Bulldogs Blog

Walker embraces special teams role, works for more playing time

Georgia outside linebacker D’Andre Walker shares a tackle on Nicholls State quarterback Chase Fourcade.
Georgia outside linebacker D’Andre Walker shares a tackle on Nicholls State quarterback Chase Fourcade. AP

It takes a certain type of football player to excel on special teams.

According to Georgia linebacker Ryne Rankin, teammate D’Andre Walker fits that rare mold.

“He just has that special teams ‘nut squad’ attitude. You've got to be one or have a bunch of them,” Rankin said. “You've got to fly down there and knock them out.”

Walker has made his presence known several times on special teams, which has been an inconsistent unit for the Bulldogs otherwise. Along with his performances following punts and kicks, the sophomore has made spot appearances at linebacker, giving glimpses of what could be in his future.

Walker came on the scene for the Bulldogs in a pivotal moment of the opening game against North Carolina. After Georgia pulled ahead 26-24 with five-and-a-half minutes left in the fourth quarter, Walker came crashing through the Tar Heels’ kickoff coverage. He barreled past a block in the back to run over two would-be blockers and wrap up returner T.J. Logan, trapping the Tar Heels in terrible field position.

Georgia fans took to social media shortly after the play, sharing clips and praise for the sophomore’s hustle. Walker said the play was partially a result of being in the right place at the right time but also spoke to his natural aggressiveness on the field.

“My whole life, my whole motto of playing football is, 'See ball, get ball,' Walker said. “When you see the ball, you go get the ball. That just comes in with the takeaways and whatnot. If you have more takeaways in the game, you're more than likely to win. I'm trying to get the ball.”

His tank impersonation against the Tar Heels provided a highlight for Walker, but he set up another big special teams play for a teammate four games later against South Carolina.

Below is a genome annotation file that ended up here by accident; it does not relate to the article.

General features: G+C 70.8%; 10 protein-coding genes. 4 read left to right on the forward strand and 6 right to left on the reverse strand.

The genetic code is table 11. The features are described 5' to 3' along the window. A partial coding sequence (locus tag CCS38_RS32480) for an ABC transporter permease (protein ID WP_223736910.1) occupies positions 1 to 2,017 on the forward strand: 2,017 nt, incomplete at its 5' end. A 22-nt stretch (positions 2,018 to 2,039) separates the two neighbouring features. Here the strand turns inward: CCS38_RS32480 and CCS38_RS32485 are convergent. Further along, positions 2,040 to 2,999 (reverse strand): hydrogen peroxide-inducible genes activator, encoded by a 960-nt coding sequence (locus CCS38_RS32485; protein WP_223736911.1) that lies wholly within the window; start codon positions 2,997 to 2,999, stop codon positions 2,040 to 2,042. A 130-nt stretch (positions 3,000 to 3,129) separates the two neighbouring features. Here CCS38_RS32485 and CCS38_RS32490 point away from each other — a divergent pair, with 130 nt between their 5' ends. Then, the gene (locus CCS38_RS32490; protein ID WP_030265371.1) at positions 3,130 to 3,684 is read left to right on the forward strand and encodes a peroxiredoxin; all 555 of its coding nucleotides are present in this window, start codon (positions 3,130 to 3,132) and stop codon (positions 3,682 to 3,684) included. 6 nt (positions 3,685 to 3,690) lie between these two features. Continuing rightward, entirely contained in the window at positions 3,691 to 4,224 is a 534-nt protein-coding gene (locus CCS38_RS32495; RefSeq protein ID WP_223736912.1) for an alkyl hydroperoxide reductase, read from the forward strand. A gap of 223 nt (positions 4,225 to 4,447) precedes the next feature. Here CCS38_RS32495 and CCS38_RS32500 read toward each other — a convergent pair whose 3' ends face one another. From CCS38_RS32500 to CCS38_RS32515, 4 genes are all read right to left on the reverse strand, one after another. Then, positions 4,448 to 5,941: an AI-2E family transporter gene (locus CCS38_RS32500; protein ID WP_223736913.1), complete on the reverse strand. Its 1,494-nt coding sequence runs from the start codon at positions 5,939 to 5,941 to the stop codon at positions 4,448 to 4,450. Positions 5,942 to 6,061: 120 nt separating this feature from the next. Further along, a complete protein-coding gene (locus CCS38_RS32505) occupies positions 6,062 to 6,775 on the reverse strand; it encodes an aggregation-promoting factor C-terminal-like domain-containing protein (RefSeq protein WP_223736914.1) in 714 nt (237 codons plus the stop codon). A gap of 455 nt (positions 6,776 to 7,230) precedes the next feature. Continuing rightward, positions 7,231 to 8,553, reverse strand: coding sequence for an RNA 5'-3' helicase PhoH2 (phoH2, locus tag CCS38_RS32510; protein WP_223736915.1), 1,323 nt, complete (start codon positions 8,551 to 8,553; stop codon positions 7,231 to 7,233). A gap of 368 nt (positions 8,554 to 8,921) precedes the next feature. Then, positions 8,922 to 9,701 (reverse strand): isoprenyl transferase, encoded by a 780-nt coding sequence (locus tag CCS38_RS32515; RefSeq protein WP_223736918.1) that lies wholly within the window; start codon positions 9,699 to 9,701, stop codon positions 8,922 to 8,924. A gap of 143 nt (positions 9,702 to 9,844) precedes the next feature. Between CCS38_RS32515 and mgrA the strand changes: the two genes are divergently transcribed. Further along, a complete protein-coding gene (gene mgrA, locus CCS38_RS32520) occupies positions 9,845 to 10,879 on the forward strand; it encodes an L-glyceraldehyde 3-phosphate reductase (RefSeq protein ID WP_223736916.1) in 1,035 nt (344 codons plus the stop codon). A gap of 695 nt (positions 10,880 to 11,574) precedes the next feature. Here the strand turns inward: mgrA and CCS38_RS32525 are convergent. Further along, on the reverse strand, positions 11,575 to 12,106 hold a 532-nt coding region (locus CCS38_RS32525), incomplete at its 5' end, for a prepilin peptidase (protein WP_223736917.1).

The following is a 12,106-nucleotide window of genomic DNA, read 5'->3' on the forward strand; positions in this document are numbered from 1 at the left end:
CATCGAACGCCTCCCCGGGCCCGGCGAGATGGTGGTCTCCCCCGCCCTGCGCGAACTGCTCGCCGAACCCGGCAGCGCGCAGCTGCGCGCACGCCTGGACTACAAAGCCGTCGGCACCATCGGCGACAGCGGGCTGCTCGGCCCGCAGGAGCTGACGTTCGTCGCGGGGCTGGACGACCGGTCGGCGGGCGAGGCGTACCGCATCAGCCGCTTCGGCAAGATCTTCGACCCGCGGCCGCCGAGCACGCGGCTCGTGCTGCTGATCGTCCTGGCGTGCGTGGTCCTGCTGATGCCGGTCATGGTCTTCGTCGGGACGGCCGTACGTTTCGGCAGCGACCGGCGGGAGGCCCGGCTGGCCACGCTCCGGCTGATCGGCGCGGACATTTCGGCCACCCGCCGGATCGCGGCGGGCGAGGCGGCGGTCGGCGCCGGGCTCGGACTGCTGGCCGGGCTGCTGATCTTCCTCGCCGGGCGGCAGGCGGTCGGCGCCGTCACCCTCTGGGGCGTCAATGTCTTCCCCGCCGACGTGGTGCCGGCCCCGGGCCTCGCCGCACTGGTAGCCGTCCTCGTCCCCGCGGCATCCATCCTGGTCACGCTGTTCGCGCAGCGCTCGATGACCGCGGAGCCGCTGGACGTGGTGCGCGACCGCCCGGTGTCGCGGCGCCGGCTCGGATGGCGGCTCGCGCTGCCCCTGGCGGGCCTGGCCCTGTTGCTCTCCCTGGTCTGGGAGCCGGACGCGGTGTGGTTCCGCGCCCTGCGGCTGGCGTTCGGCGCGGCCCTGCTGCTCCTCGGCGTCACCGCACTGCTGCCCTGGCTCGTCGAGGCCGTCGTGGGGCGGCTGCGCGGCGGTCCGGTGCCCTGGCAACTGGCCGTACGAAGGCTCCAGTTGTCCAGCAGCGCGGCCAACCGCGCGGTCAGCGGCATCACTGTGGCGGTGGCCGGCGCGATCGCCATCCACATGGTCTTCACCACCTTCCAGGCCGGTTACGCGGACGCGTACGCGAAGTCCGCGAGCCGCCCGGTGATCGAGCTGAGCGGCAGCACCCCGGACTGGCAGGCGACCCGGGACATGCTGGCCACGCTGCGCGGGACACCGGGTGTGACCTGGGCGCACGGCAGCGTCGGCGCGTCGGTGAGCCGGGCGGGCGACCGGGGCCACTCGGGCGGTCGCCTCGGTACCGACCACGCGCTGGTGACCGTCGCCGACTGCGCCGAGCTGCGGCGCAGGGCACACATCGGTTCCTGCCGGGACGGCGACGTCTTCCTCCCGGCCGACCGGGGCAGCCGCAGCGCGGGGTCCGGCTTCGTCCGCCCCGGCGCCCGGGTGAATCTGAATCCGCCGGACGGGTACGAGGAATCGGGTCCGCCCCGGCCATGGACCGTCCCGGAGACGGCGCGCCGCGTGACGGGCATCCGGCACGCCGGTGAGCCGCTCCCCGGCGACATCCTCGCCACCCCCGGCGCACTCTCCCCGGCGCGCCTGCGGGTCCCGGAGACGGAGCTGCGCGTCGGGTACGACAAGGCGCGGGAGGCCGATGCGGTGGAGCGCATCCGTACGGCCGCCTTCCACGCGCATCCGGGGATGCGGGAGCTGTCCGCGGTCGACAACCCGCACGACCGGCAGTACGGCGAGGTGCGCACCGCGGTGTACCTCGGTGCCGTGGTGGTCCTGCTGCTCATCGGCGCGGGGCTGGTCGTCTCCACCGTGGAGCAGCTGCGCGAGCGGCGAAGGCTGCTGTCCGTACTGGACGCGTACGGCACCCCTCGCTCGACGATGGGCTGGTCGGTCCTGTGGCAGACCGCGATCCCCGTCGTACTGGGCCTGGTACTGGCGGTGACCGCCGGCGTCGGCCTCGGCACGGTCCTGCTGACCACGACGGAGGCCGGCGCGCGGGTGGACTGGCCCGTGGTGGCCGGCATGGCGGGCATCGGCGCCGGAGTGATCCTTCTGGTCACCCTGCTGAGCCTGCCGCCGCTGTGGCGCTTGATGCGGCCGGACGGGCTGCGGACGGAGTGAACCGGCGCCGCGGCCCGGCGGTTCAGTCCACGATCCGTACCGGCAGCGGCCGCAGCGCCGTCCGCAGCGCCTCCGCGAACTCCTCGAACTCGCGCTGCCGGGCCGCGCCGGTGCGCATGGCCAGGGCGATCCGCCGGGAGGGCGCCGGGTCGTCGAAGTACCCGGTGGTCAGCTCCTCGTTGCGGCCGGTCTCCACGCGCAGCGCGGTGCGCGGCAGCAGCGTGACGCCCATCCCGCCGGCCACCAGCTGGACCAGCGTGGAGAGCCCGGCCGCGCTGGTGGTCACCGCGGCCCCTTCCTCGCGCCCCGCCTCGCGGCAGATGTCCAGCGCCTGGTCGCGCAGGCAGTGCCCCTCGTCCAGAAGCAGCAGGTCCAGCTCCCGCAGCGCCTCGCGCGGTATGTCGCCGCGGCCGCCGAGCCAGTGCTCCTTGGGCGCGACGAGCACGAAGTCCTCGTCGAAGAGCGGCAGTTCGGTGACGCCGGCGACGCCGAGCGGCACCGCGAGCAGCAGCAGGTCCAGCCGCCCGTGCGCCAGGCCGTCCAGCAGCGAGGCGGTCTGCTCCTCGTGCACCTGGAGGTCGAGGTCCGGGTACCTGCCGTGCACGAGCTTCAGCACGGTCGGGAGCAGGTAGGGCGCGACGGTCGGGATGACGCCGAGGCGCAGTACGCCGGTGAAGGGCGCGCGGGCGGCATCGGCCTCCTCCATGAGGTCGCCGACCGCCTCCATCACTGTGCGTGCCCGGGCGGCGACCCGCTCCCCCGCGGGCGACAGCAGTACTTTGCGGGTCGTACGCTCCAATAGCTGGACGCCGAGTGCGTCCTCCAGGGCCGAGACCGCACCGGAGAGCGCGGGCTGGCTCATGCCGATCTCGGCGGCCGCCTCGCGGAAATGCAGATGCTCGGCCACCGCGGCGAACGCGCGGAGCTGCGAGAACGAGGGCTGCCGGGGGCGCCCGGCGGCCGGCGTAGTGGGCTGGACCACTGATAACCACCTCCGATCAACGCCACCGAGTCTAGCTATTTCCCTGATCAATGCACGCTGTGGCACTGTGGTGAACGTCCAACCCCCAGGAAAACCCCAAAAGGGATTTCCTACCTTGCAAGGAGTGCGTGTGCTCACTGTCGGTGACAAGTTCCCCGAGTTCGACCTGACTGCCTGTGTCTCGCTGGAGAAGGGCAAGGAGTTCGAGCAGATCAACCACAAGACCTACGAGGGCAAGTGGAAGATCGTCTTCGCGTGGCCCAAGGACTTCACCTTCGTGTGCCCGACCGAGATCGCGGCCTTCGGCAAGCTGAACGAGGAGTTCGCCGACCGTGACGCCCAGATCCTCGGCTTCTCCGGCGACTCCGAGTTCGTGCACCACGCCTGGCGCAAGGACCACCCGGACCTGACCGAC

With under two minutes to go in a seven-point game, the Gamecocks attempted an onside kick toward Walker and several other Bulldogs. As the ball bounced into the air, Walker blocked two South Carolina players at once, giving wide receiver Terry Godwin the gap he needed for a 43-yard touchdown that secured the Georgia victory.

Georgia head coach Kirby Smart has been saying since the week after the North Carolina victory that he and the coaches needed to find Walker more playing time. That, however, has proven easier said than done.

The Bulldogs have been set at outside linebacker this season, with juniors Davin Bellamy and Lorenzo Carter receiving most of the playing time. As those two produce to the tune of 6 ½ combined sacks, the coaches have picked their spots to get Walker in the mix.

There has been production from Walker in some of those moments, including a quarterback pressure against Ole Miss that led to an interception. The opportunities, however, have become fewer and fewer as the season has progressed, resulting in no tackles for Walker since that victory over South Carolina.

“He started out the season learning what to do and he picked that up and played really well a couple of games,” Smart said. “Then we’ve had a couple of games where he hasn’t played as much. We’ve played really physical teams, teams that come downhill at you. He’s a loose player, he runs very fast, a special teams player, a good pass rusher. Learning what to do is really important for him and being able to execute it.”

The limited role is a change of pace for Walker, who just two years ago ended his senior year at Langston Hughes High School with 102 tackles along with 23 ½ sacks.

“Like everybody tells you, that's high school,” Walker said. “It's a whole other level here. At the same time, I can just keep perfecting my craft every day at practice. With my teammates behind me, it's easy because they're waiting for those same numbers. They're pushing me as hard as they can.”

Walker said his biggest focus as he nears the close of his second season has been adding weight to his 6-foot-3 frame. As he bulks up and becomes more accustomed to the defensive playbook, his role with Smart’s defense will eventually increase, especially if either Bellamy and Carter jump to the NFL.

In the meantime, he’ll continue to trot out on special teams with the occasional cameo on defense, seeking another chance to hit someone and hit them hard.

“When I get in, I'm fired up just to be out there,” Walker said. “Now that's my role, and I take that very seriously. When I'm out there, I'm trying my best to help my team out.”

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